As noted above, these interview questions can be combined with elements of the skills test measuring remote working skills such as communication and collaboration.
An online interview can be conducted using several different types of technology. The most common methods are:
- Live video calls using platforms such as Zoom or Microsoft Teams are the most common method of conducting online interviews.
- Pre-recorded videos, also known as a one-way video interview, involve candidates recording their answers to a series of interview questions. This could include the video element of an online skills assessment.
- Video CVs, in which candidates create an ‘elevator pitch’ or job audition-style video showcasing their background and skills.
- Live chat using WeChat, WhatsApp, Facebook Messenger, and similar platforms for a text-based back-and-forth.
- Chatbots can help automate the application process and are particularly useful in high-volume situations.
Remote hiring software
The other key difference between traditional and remote recruitment is the central role played by technology, and (more specifically) by remote hiring tools. Most companies use an Applicant Tracking System (ATS) to manage the end-to-end process from sourcing through to onboarding remote talent.
Digital tools that enable remote hiring (and may or may not be included within an ATS) include automated job ad placement, video interviewing, background checking, skills assessment tools, onboarding, and paperless capabilities such as digital signatures.
The great news is that there has recently been an explosion in the number of recruitment software offerings on the market, with dozens of digital solutions available to support every step of the remote work hiring process.
How to retain remote employees
The great news is that employers of remote workers are already ahead of the game in terms of retention. A FlexJobs survey found that 80% of respondents said they would be more loyal to their employer if they offered flexible work, while OwlLabs found that remote workers are 29% more likely to be happy in their work than on-site workers.
But flexibility isn’t enough to ensure a low turnover of remote employees. Some strategies to drive retention include :
- Hiring the best-fit candidates using a combination of skills testing and interviewing.
- Creating a culture of reward and recognition – there are plenty of software options to support remote recognition.
- Offer location-based compensation that accounts for differences in cost-of-living from country to country.
- Offer benefits that will help remote workers, such as an attractive vacation plan, health, life insurance, access to a coworking space, and professional development (training).
- Ensure remote workers have the same career growth opportunities as on-site employees. Avoid the “out of sight, out of mind” trap by making sure remote workers have the same training, mentorship, bonuses, and (most importantly) promotion opportunities as their in-office colleagues.
- Make regular feedback sessions part of your routine with remote workers to ensure good work is recognized and drive continuous improvement.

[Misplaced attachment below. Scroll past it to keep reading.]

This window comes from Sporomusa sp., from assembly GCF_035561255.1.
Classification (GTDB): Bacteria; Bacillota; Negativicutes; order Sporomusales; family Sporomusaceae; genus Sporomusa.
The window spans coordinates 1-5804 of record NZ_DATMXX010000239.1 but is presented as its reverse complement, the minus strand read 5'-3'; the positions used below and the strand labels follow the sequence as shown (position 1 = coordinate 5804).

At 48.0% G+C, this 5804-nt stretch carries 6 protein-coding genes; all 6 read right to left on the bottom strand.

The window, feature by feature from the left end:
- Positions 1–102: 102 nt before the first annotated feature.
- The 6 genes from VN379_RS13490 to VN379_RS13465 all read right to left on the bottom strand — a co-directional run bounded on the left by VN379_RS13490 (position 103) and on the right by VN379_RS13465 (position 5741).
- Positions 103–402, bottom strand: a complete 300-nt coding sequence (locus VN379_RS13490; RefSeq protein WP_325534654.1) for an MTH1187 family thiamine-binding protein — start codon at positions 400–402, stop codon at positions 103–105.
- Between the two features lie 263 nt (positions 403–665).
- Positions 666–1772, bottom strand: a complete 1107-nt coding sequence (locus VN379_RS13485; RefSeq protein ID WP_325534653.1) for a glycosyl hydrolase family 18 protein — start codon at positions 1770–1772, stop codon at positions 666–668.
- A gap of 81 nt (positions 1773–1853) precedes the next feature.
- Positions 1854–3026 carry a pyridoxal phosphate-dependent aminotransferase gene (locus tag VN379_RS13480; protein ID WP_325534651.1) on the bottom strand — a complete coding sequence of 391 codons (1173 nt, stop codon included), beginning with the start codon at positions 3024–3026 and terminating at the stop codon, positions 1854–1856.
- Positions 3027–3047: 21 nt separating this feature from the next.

Remote Hiring FAQs
Is remote time-to-hire faster than traditional hiring?
Yes, because remote hiring is by its nature a tech-driven process, and recruitment technology (used intelligently) makes the hiring process more efficient.
Something to be aware of is that you can expect a dramatic increase in applications for remote jobs as candidates from all over the world apply, even though the majority may be unqualified. It’s therefore important to set up automated screening processes, including skill assessments.
Does remote hiring lead to better-quality candidates?
Yes, but only if you have processes in place to screen and shortlist candidates effectively. Remote hiring gives your organization access to an infinitely larger talent pool and, therefore, a greater number of quality candidates than a company that only sources candidates from its local area.
Do candidates prefer an in-person or remote hiring experience?
It depends on the individual. Some candidates may believe they have a better chance of making a good impression with a firm handshake at an in-person interview, while others prefer the ease and convenience of the remote hiring process. Other factors that play a part include whether the candidate is a digital native, an introvert, or an extrovert.
Just as with in-person hiring, one of the main drivers of a positive experience is frequent interaction and plenty of information for candidates who despise being “ghosted”. Most recruitment technology solutions enable the creation of automated communications that will keep the candidate thoroughly informed at every step of the process.
Keep in mind that a candidate’s confidence and acceptance of the remote hiring process will indicate how they would fare working remotely in general.
Three considerations when hiring a remote team
1. Focus on creating a great candidate experience
Remote hiring shouldn’t mean a sub-standard experience for candidates. On the contrary, recruitment technology can be used to create a great remote hiring experience, even for unsuccessful candidates.
2. Test a mix of technical and soft skills
If you’re hiring a coding expert, don’t just test their coding skills. Be sure to test their soft skills such as problem-solving, adaptability, teamwork, time-management, and communication skills – many of which are vital for working remotely.
3. Use technology to minimize inherent bias
Hiring someone remotely creates an opportunity to use diversity and inclusion software to make data-driven hiring decisions based on skill, not on inherent biases.